To me homebirth is just different. It's not that I am such a purist, or think that only purist types should try for homebirth. But to embrace homebirth is to embrace a different mindset entirely than when utilizing hospital birth. The times I've seen mws or clients try for that 'best of both worlds' by incorporating a lot of med technology into their practices/pregnancies, are times I've seen too much stress for all concerned (most often) and families who seem never to get off the fence about WHERE AND HOW they are giving birth. And midwives who need to exercise more and more power over thier clients because the mws are simply more knowledgeable of, and more comfortable around, those technologies than the average client will ever be. Then again, I simply do not want to provide 'hospital birth in the comfort of your own home', any more than I ever wanted to provide my children with 'public schooling in the comfort of our own home', and so forth. But some mws feel that this is a perfectly legitimate approach to take--and I do argue their right to practice that way, or clients' rights to accept that kind of care.<br><br>
Rather than coming to rely more and more on technology, placing more and more trust in 'science', I want to facilitate my clients becoming more and more attuned with their intuition and power. I do not believe that 'science' and med technology will EVER be superior to our innate gifts, wisely used....including the gifts of endurance and faith, because we cannot guarantee 'happy outcomes' for all, no matter what tools we utilize in service of pregnancy and birth.<br><br>
This is the short form of this rant....
 

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Discussion Starter · #5 ·
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<table border="0" cellpadding="6" cellspacing="0" width="99%"><tr><td class="alt2" style="border:1px inset;">taking that decision away from your clients takes a bit of the midwifery out of your practice. I believe strongly that one of the tenets of midwifery is educating our clients and then allowing them to make informed decisions.</td>
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Let me clarify that it hasn't even crossed my mind to "require" ultrasound in my practice. That wouldn't sit well with me, personally. My issue that I've been pondering and questioning is: is this something that I will "recommend" in the future, or simply just "offer".<br><br>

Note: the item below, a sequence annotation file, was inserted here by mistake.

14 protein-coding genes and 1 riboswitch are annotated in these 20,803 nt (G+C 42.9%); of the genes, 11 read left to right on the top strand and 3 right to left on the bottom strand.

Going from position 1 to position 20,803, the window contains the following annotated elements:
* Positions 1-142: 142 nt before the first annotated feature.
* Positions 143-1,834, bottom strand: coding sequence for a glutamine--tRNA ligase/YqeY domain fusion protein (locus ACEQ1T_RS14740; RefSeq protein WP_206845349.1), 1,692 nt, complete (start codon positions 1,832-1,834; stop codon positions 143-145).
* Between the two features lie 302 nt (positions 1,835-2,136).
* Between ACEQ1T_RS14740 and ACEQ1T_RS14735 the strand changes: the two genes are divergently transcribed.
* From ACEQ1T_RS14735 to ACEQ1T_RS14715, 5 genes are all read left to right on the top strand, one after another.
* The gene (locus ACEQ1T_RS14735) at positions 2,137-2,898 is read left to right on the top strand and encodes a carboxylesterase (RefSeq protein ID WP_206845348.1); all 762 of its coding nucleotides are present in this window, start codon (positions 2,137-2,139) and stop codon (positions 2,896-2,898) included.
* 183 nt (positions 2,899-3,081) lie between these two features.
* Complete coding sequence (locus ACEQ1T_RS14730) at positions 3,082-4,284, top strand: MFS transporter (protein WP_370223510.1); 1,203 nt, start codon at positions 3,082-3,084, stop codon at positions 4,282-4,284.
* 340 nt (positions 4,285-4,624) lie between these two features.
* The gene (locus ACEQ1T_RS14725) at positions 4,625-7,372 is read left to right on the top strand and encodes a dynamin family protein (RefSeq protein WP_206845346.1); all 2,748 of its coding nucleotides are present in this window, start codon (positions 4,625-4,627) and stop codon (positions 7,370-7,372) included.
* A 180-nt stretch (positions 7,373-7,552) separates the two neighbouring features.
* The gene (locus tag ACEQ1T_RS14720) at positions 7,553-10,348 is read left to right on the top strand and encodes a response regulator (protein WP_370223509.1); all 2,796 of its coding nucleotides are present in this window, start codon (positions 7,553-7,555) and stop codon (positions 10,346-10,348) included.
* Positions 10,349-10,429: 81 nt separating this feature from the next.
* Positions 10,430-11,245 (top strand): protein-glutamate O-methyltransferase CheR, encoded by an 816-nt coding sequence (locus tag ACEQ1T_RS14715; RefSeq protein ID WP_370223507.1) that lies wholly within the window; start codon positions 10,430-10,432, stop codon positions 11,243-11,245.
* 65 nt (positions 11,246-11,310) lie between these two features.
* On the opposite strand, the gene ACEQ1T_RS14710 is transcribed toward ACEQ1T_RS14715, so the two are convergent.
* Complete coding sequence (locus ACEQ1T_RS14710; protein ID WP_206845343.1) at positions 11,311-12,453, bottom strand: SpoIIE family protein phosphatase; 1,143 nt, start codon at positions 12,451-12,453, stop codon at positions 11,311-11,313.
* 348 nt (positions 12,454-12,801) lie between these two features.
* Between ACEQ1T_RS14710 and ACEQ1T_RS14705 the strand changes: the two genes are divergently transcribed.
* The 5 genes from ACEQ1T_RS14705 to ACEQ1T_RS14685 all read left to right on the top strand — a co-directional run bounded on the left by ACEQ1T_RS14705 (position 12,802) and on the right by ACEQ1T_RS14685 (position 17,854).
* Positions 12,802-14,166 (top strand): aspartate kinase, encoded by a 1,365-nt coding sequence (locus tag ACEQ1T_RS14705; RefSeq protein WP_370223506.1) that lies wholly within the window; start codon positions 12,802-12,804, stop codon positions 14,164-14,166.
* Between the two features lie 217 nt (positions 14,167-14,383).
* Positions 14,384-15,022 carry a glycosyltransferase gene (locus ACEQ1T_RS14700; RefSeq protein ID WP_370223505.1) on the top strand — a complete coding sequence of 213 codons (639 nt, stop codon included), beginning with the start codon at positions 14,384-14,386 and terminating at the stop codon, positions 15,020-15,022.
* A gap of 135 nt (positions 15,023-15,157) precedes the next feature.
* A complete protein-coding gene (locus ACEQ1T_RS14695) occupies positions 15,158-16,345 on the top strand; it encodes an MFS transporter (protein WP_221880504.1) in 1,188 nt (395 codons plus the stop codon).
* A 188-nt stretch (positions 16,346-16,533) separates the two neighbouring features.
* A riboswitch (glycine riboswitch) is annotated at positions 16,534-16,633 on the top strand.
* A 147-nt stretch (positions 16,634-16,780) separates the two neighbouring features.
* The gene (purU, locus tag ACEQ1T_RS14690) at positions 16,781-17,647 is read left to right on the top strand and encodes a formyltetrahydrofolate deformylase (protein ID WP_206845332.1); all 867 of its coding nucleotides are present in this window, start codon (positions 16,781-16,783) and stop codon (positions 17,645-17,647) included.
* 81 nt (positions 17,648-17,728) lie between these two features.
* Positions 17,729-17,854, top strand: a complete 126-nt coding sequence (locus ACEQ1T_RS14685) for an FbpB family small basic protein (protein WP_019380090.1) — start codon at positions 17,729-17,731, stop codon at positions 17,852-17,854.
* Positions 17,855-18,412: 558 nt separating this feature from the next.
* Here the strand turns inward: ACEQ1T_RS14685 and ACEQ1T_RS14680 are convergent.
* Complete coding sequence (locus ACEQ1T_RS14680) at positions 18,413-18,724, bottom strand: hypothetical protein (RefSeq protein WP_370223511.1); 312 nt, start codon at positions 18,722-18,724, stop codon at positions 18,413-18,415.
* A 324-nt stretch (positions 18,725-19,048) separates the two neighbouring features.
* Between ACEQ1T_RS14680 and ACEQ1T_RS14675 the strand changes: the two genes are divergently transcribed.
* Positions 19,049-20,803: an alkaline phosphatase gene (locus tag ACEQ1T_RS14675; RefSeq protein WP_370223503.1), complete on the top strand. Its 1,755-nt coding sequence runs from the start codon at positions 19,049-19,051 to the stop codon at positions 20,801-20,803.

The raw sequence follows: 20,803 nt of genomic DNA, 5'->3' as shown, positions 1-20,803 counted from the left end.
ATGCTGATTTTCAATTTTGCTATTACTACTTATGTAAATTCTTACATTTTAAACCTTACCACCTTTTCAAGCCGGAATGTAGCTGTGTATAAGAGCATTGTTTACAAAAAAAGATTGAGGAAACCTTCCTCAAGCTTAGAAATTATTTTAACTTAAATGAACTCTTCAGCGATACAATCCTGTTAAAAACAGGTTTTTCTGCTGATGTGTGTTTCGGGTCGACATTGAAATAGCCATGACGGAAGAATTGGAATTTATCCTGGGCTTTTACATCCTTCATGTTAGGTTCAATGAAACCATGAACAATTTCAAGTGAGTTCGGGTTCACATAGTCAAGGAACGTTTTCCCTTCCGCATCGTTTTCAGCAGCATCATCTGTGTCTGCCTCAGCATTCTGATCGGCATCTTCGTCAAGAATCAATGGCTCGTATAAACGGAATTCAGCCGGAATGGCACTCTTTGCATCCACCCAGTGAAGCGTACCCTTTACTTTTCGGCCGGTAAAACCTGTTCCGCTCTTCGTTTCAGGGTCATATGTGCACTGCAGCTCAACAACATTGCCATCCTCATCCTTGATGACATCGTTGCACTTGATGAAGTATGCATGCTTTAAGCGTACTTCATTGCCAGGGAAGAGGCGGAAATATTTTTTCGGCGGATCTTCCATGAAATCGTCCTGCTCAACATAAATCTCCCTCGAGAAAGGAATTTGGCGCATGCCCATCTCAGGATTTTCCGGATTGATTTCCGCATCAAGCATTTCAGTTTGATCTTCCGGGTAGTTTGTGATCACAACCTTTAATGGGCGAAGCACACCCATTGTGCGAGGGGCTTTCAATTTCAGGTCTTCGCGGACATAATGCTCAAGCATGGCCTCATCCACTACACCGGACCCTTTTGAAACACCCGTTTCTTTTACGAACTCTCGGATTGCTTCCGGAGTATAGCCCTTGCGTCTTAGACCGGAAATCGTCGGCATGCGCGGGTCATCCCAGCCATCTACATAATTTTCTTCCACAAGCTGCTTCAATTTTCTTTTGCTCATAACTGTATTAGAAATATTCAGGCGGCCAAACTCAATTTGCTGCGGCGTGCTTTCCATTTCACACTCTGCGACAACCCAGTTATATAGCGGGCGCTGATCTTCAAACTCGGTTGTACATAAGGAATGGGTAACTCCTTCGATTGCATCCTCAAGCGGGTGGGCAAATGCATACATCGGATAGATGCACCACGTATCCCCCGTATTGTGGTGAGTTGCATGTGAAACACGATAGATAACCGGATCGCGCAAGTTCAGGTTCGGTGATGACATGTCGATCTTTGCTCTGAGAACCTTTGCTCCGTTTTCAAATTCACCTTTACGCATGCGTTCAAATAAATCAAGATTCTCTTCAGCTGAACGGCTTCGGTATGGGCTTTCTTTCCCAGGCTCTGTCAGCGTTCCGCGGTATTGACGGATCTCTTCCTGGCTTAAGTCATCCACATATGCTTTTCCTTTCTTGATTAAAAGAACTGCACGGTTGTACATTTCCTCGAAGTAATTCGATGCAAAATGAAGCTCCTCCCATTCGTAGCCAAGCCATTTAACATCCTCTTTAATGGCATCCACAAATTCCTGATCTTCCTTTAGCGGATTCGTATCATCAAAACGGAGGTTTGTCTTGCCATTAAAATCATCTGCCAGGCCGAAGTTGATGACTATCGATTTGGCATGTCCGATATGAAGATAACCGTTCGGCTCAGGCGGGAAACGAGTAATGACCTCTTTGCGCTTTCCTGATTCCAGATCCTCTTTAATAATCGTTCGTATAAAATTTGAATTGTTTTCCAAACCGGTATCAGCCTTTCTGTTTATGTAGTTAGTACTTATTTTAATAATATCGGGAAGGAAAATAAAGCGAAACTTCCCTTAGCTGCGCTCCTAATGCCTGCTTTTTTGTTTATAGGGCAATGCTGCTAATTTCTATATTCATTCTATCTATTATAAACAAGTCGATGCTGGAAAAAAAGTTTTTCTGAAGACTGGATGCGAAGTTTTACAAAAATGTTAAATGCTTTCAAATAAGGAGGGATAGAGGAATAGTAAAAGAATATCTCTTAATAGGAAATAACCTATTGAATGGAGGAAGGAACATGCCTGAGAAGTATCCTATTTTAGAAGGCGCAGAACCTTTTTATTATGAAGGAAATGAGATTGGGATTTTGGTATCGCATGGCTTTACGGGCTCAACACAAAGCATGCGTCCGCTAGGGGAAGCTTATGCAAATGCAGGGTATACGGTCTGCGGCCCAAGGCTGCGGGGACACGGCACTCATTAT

"Do you want an ultrasound?" or "I recommend an ultrasound, although it is completely your choice. What would you like to do?" It's a subtle difference, but one that can influence the clients decision.<br><br>
I guess in the end, it simply comes back to what I do with most things in midwifery: present the pros and cons and let the parents choose.<br><br>
Thanks for your thoughts ladies. It certainly helped me clarify the issue. Talking things out always seems to, huh? I love peer review.
 

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This is an interesting question for me. The CPM who is going to be my preceptor was my mw for my 1st and 4th births. There was 5 years between them. With my first, she never even mentioned U/S. With my 4th she suggested/requested we get one. She had a couple of scary incidents that led her to believe it was a good idea to get one. She wouldn't have a problem with a client refusing, but she does prefer they have one done... I'm going to have to talk to her more about this, to get some more info on her reasoning.
 

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I remember asking a very similar question on another forum after I first encountered a vasa previa (while working as an RN in L&D). By that point I was pretty anti-ultrasound and had decided that I would choose to not have a routine ultrasound when I became pregnant myself. Then I witnessed a true vasa previa that was not detected prenatally and I was going hmm... maybe the ultrasound is a good idea after all? But, after thinking about it for a long time, I still *personally* feel that the risks of a false positive for something else far outweigh the possibility of missing a vasa previa diagnosis (or anything else similarly rare).<br><br>
It is very rare. When it does occur the consequences can be very serious. Or, it can turn out just fine. The birth I attended went just fine. The mother HAD had an ultrasound (actually a couple of them, I think) but it was not diagnosed prenatally. No problems during birth whatsoever. We saw it after the placenta was birthed. You could see where the sac had broken, *between* the vessels. It's a darned good thing her membranes broke on her own... I have since heard that when they break spontaneously they usually break between the vessels so that the vessels are somewhat protected. If ARM is done the amnihook can break a blood vessel and, well, that isn't going to turn out well. In this case the OB was about to come in to do an ARM when she had the SROM anyway.... <insert twilight zone music><br><br>